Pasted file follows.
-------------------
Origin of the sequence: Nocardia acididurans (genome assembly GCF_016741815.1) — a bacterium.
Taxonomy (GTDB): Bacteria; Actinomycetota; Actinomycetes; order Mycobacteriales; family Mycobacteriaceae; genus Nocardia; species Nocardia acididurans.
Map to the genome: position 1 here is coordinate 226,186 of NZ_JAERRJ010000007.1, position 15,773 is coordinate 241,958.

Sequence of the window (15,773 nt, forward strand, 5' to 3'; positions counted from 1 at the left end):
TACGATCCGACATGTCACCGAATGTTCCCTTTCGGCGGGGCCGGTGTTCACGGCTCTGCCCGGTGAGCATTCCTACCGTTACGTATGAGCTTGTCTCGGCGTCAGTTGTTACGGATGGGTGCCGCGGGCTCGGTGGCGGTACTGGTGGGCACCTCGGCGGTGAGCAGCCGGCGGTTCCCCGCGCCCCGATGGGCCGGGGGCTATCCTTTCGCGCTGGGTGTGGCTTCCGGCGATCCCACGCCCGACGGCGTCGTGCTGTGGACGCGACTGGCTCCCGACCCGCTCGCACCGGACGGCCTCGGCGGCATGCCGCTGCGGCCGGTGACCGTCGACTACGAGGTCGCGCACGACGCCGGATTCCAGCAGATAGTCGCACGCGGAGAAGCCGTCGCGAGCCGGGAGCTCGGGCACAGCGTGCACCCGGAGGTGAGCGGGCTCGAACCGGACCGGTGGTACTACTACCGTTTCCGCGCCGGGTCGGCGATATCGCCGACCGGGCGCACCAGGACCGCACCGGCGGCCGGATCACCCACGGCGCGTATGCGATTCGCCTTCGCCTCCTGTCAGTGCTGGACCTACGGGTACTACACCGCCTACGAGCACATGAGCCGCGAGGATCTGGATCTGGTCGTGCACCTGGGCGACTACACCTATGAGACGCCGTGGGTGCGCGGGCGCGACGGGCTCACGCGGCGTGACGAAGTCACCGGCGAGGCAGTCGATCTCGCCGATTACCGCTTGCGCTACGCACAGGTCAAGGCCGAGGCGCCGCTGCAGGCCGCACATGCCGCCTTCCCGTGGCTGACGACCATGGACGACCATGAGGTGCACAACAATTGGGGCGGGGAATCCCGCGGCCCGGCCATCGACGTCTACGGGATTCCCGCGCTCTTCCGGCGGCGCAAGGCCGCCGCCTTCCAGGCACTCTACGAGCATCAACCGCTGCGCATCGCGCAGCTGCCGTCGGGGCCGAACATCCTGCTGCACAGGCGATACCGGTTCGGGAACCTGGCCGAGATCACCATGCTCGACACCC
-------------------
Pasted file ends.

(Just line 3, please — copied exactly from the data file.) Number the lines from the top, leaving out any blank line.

Map to the genome: position 1 here is coordinate 226,186 of NZ_JAERRJ010000007.1, position 15,773 is coordinate 241,958.